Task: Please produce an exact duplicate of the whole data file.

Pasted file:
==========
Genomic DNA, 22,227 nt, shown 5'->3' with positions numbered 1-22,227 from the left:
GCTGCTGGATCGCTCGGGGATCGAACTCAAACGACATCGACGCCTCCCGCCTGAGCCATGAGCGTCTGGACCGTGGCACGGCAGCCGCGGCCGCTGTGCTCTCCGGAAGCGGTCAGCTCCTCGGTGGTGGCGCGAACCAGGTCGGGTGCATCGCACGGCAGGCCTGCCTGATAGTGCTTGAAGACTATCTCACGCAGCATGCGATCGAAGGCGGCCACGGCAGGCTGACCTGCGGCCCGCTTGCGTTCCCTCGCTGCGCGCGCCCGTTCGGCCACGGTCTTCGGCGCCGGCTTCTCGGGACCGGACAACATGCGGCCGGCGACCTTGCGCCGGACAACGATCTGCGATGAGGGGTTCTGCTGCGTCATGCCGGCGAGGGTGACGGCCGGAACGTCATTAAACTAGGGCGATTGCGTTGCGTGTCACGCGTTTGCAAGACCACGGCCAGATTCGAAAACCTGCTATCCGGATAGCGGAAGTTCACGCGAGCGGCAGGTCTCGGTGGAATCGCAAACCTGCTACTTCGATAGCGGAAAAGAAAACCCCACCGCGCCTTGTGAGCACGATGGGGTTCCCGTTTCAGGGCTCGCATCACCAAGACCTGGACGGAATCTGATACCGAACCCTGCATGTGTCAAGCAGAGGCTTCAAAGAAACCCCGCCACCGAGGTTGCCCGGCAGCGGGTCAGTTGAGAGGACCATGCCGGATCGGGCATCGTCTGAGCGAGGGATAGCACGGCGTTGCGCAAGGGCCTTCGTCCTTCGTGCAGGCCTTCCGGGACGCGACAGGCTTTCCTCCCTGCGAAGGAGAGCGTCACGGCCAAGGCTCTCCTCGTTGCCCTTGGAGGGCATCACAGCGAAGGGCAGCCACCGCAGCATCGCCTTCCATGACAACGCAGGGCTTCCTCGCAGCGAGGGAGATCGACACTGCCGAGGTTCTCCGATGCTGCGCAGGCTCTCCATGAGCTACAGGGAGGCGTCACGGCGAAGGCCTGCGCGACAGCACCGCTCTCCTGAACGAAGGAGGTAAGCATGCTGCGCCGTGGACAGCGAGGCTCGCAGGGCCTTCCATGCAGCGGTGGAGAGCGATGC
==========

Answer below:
Genomic DNA, 22,227 nt, shown 5'->3' with positions numbered 1-22,227 from the left:
GCTGCTGGATCGCTCGGGGATCGAACTCAAACGACATCGACGCCTCCCGCCTGAGCCATGAGCGTCTGGACCGTGGCACGGCAGCCGCGGCCGCTGTGCTCTCCGGAAGCGGTCAGCTCCTCGGTGGTGGCGCGAACCAGGTCGGGTGCATCGCACGGCAGGCCTGCCTGATAGTGCTTGAAGACTATCTCACGCAGCATGCGATCGAAGGCGGCCACGGCAGGCTGACCTGCGGCCCGCTTGCGTTCCCTCGCTGCGCGCGCCCGTTCGGCCACGGTCTTCGGCGCCGGCTTCTCGGGACCGGACAACATGCGGCCGGCGACCTTGCGCCGGACAACGATCTGCGATGAGGGGTTCTGCTGCGTCATGCCGGCGAGGGTGACGGCCGGAACGTCATTAAACTAGGGCGATTGCGTTGCGTGTCACGCGTTTGCAAGACCACGGCCAGATTCGAAAACCTGCTATCCGGATAGCGGAAGTTCACGCGAGCGGCAGGTCTCGGTGGAATCGCAAACCTGCTACTTCGATAGCGGAAAAGAAAACCCCACCGCGCCTTGTGAGCACGATGGGGTTCCCGTTTCAGGGCTCGCATCACCAAGACCTGGACGGAATCTGATACCGAACCCTGCATGTGTCAAGCAGAGGCTTCAAAGAAACCCCGCCACCGAGGTTGCCCGGCAGCGGGTCAGTTGAGAGGACCATGCCGGATCGGGCATCGTCTGAGCGAGGGATAGCACGGCGTTGCGCAAGGGCCTTCGTCCTTCGTGCAGGCCTTCCGGGACGCGACAGGCTTTCCTCCCTGCGAAGGAGAGCGTCACGGCCAAGGCTCTCCTCGTTGCCCTTGGAGGGCATCACAGCGAAGGGCAGCCACCGCAGCATCGCCTTCCATGACAACGCAGGGCTTCCTCGCAGCGAGGGAGATCGACACTGCCGAGGTTCTCCGATGCTGCGCAGGCTCTCCATGAGCTACAGGGAGGCGTCACGGCGAAGGCCTGCGCGACAGCACCGCTCTCCTGAACGAAGGAGGTAAGCATGCTGCGCCGTGGACAGCGAGGCTCGCAGGGCCTTCCATGCAGCGGTGGAGAGCGATGC